401(k) balances are down, and ‘last resort’ hardship withdrawals are up

Personal finance

After falling sharply last year, retirement account balances bounced back in the beginning of 2023 — but slumped again in the most recent quarter.

The average 401(k) balance fell 4% to $107,700 in the third quarter, due, in part, to volatile market conditions, according to a recent report by Fidelity, the nation’s largest provider of 401(k) plans. The financial services firm handles more than 35 million retirement accounts in total.

The average individual retirement account balance was also down nearly 4% to $109,600 from $113,800 in the second quarter of 2023.

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Despite market turbulence, the total savings rate for the third quarter, including employee and employer 401(k) contributions, held steady 13.9%, in line with last year. That’s just shy of Fidelity’s recommended savings rate of 15%.

There were, however, other signs of trouble.

‘Last resort’ 401(k) hardship withdrawals rise

In extreme circumstances, savers can take a hardship distribution without incurring a 10% early withdrawal fee if there is evidence the money is being used to cover a qualified hardship, such as medical expenses, loss due to natural disasters or to buy a primary residence or prevent eviction or foreclosure.

The share of participants who tap such hardship withdrawals is on the rise, according to reports by Fidelity Investments and Bank of America — largely to avoid a foreclosure or eviction or to cover medical expenses, Fidelity found.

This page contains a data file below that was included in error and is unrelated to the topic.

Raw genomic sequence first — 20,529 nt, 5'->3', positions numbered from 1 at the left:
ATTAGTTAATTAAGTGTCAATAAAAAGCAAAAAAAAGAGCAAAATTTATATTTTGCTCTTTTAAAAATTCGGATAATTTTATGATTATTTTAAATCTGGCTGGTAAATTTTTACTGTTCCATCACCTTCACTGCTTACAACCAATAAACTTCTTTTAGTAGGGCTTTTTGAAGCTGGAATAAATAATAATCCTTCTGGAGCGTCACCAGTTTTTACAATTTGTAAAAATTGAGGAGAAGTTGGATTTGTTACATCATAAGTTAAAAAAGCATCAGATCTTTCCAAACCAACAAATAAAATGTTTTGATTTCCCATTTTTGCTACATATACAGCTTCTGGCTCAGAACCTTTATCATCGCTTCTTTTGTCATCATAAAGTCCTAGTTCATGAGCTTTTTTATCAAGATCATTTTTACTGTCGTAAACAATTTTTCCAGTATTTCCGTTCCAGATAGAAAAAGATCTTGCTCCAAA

Bank of America’s recent participant pulse report showed that the number of 401(k) plan participants taking hardship withdrawals was up 13% from the second quarter and 27% compared to the first quarter of the year — with the average withdrawal amount just over $5,000.

Considering record high credit card debt, a declining personal savings rate and more than half of adults living paycheck to paycheck, the uptick is an indication that some households are struggling in the face of inflation and the increased cost of living, said Mike Shamrell, vice president of thought leadership for Fidelity’s workplace investing.  

Still, hardship withdrawals should be “your choice of last resort,” cautioned Joe Buhrmann, senior financial planning consultant at eMoney Advisor.

Most financial experts advise against raiding a 401(k) since you’ll be forfeiting the power of compound interest.

“‘Leakage’ from plan accounts through 401(k) loans and withdrawals can have outsized effects on retirement readiness,” said Sharon Carson, retirement strategist at J.P. Morgan Asset Management.

Explore your options before tapping your 401(k)

From tapping your home equity to taking out a personal loan, households should consider what resources are available in times of financial stress, before borrowing against a retirement account.

However, in some cases, a 401(k) loan may be preferable to other alternatives, said Fidelity’s Shamrell. Federal law allows workers to borrow up to 50% of their account balance, or $50,000, whichever is less, without penalty as long as the loan is repaid within five years. (There may be other conditions as well, and if you’re laid off or find a new job, most employers will require your outstanding balance be repaid in a shorter time frame.)

“There are times where the loans may be a more valid direction, as opposed to putting that on your credit card,” Shamrell said.

And in other situations, especially for cash-strapped consumers living paycheck to paycheck, it may even make more sense to cover the cost of an emergency all at once with a hardship withdrawal, rather than tap a loan that then gets deducted from your take-home pay, he added.  

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